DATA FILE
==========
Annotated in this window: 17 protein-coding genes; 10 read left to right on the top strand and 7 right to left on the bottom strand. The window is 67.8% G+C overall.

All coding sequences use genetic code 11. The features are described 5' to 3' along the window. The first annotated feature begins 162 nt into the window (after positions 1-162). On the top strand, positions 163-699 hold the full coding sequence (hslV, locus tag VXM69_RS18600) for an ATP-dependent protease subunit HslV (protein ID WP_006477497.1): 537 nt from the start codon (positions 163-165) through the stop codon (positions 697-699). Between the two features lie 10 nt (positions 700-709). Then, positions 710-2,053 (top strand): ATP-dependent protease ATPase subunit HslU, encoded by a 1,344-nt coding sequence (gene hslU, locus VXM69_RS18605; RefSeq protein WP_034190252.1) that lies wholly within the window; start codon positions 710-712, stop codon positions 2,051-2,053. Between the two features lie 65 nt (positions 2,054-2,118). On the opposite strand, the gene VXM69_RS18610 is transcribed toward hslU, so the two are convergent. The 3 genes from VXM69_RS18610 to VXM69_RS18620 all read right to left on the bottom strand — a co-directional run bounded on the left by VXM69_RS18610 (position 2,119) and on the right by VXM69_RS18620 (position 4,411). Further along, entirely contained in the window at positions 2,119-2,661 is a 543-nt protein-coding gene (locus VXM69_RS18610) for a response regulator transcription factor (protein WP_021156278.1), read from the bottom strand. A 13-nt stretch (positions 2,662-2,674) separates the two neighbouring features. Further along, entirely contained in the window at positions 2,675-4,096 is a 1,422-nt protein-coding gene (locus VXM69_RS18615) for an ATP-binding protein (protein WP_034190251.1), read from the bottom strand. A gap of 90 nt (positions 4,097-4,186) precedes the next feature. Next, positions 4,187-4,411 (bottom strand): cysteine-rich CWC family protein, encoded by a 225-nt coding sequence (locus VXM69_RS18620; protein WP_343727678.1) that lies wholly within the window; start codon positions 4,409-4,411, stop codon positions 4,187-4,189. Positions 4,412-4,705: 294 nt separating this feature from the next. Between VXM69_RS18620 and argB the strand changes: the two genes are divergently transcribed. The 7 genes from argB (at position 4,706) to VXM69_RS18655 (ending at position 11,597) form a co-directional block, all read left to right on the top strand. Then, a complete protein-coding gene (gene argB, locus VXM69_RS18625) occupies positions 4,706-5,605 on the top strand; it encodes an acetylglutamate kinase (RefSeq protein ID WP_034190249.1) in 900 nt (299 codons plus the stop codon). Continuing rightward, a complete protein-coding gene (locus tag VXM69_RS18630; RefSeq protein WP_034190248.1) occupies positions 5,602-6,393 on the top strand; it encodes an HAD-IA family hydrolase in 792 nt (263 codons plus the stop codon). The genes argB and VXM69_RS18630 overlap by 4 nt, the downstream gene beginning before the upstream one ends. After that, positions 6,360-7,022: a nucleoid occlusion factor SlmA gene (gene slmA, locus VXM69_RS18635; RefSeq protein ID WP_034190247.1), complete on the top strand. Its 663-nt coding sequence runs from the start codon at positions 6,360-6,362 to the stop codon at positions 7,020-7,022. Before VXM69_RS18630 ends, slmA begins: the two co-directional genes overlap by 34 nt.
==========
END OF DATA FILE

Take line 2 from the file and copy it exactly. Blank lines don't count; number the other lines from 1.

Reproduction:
All coding sequences use genetic code 11. The features are described 5' to 3' along the window. The first annotated feature begins 162 nt into the window (after positions 1-162). On the top strand, positions 163-699 hold the full coding sequence (hslV, locus tag VXM69_RS18600) for an ATP-dependent protease subunit HslV (protein ID WP_006477497.1): 537 nt from the start codon (positions 163-165) through the stop codon (positions 697-699). Between the two features lie 10 nt (positions 700-709). Then, positions 710-2,053 (top strand): ATP-dependent protease ATPase subunit HslU, encoded by a 1,344-nt coding sequence (gene hslU, locus VXM69_RS18605; RefSeq protein WP_034190252.1) that lies wholly within the window; start codon positions 710-712, stop codon positions 2,051-2,053. Between the two features lie 65 nt (positions 2,054-2,118). On the opposite strand, the gene VXM69_RS18610 is transcribed toward hslU, so the two are convergent. The 3 genes from VXM69_RS18610 to VXM69_RS18620 all read right to left on the bottom strand — a co-directional run bounded on the left by VXM69_RS18610 (position 2,119) and on the right by VXM69_RS18620 (position 4,411). Further along, entirely contained in the window at positions 2,119-2,661 is a 543-nt protein-coding gene (locus VXM69_RS18610) for a response regulator transcription factor (protein WP_021156278.1), read from the bottom strand. A 13-nt stretch (positions 2,662-2,674) separates the two neighbouring features. Further along, entirely contained in the window at positions 2,675-4,096 is a 1,422-nt protein-coding gene (locus VXM69_RS18615) for an ATP-binding protein (protein WP_034190251.1), read from the bottom strand. A gap of 90 nt (positions 4,097-4,186) precedes the next feature. Next, positions 4,187-4,411 (bottom strand): cysteine-rich CWC family protein, encoded by a 225-nt coding sequence (locus VXM69_RS18620; protein WP_343727678.1) that lies wholly within the window; start codon positions 4,409-4,411, stop codon positions 4,187-4,189. Positions 4,412-4,705: 294 nt separating this feature from the next. Between VXM69_RS18620 and argB the strand changes: the two genes are divergently transcribed. The 7 genes from argB (at position 4,706) to VXM69_RS18655 (ending at position 11,597) form a co-directional block, all read left to right on the top strand. Then, a complete protein-coding gene (gene argB, locus VXM69_RS18625) occupies positions 4,706-5,605 on the top strand; it encodes an acetylglutamate kinase (RefSeq protein ID WP_034190249.1) in 900 nt (299 codons plus the stop codon). Continuing rightward, a complete protein-coding gene (locus tag VXM69_RS18630; RefSeq protein WP_034190248.1) occupies positions 5,602-6,393 on the top strand; it encodes an HAD-IA family hydrolase in 792 nt (263 codons plus the stop codon). The genes argB and VXM69_RS18630 overlap by 4 nt, the downstream gene beginning before the upstream one ends. After that, positions 6,360-7,022: a nucleoid occlusion factor SlmA gene (gene slmA, locus VXM69_RS18635; RefSeq protein ID WP_034190247.1), complete on the top strand. Its 663-nt coding sequence runs from the start codon at positions 6,360-6,362 to the stop codon at positions 7,020-7,022. Before VXM69_RS18630 ends, slmA begins: the two co-directional genes overlap by 34 nt.